This story was originally published in March 2022.
New owners of a farm or homestead at times find something unexpected and not part of the original property sale negotiations hiding in a barn or outbuilding — feral cats that have no intention of moving out just because the former owners did.
Having a cat or two on a homestead is not a bad idea. Born predators, they more than earn their keep controlling unwanted vermin. But when your new homestead comes already equipped with a feline, there are some steps to take when it comes to the animal’s health and well-being, no matter how feral it may be.
“First and foremost, get them fixed or you will end up with 100 cats in a hurry,” said Dr. Christiana Yule at Fort Kent Animal Hospital.
Yule said that can be tricky depending on how many cats there are and how feral they are. A feral cat is an unowned domestic cat living outdoors and avoiding human contact. They don’t like to be picked up or touched by people and often remain hidden.
Some may be friendlier than others, Yule said. Especially those that were abandoned as adult cats by their owners and are used to people.
“Your best bet if they are really feral and won’t come to you is try to get several live-traps to catch them,” Yule said.
Those traps should be set up near each other in an area the cats are accustomed to finding food.
Ideally, you should let your veterinarian know what you are up to and try to schedule a date ahead of time to bring the trapped cats in for an exam, Yule said . Ask the veterinarian if the appointment can easily be rescheduled if the cats are not trapped in time for the original time and date.
At the vets, Yule said the staff will be able to sedate the cat just enough so it can be examined.
“They will check if it has been spayed or neutered and if it has any injuries or health issues,” she said. “With that health screening the cats can get their initial shots, even though it may not be practical to bring them back in for boosters.”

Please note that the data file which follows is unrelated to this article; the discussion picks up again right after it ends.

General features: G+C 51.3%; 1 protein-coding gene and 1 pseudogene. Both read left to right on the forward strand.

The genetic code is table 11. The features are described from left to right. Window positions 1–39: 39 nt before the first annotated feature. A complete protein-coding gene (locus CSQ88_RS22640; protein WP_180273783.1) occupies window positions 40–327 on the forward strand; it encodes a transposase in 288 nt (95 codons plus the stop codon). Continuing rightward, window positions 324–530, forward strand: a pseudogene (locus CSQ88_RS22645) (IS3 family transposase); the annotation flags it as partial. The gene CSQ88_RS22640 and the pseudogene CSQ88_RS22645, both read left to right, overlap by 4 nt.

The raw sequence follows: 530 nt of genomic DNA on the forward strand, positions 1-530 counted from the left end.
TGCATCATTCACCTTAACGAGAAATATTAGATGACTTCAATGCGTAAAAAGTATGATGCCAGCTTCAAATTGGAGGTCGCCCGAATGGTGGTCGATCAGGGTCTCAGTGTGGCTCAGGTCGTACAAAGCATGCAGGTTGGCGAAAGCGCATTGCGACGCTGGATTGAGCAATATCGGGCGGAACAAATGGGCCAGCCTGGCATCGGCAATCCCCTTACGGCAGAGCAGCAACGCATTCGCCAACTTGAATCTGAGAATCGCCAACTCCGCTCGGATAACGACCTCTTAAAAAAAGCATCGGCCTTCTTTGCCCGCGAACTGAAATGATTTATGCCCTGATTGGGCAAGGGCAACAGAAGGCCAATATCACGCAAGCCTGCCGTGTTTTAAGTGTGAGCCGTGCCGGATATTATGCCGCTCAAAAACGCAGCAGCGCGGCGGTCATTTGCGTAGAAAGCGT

House cats and friendly barn cats should get those scheduled boosters, but for a feral cat the trauma of repeated trappings is often not worth it.
Checking them over and treating them for any internal parasites is also a good idea, Yule said. Especially since some of the parasites can spread from cats to other farm animals and even to people.
Cats live in groups called colonies and do not welcome outsiders. So if all of them are spayed and neutered, the colony’s population will not increase.
“You may find yourself with a new cat showing up if you live in a spot where people dump their pets,” Yule said. “But when people do dump cats, the cats are usually tame enough you can catch them easily and take them to animal shelter or to your veterinarian.”
According to Yule, there are two classes of feral barn cats: those who do everything they can to avoid people and those who are eventually won over and may even transition to a house cat over time.
“But if the cat or cats turn out to be tame, they may still prefer living outdoors,” Yule said. “In those cases, maintain them as you would a house cat.”
In all cases, Yule said farm cats should have access to food, clean water and shelter. She said it is a myth that a feral cat can completely survive solely by hunting.
“Always put out food,” she said. “You don’t want them to be fat, waddling cats with no interest in hunting mice, but they are domesticated animals — they are not bobcats — and they appreciate food, water and some shelter in bad weather.”
That shelter can be an outbuilding or a simple insulated box with a thick layer of straw on the bottom. Blankets tend to absorb moisture, which can draw the heat out of a cat in cold weather. Yule also suggests feeding them in regular “feeding stations” so the cats know where they can always get a meal.
“If a new cat does show up, make sure none of your cats are wounded,” Yule said. “Colonies will fight with new cats.”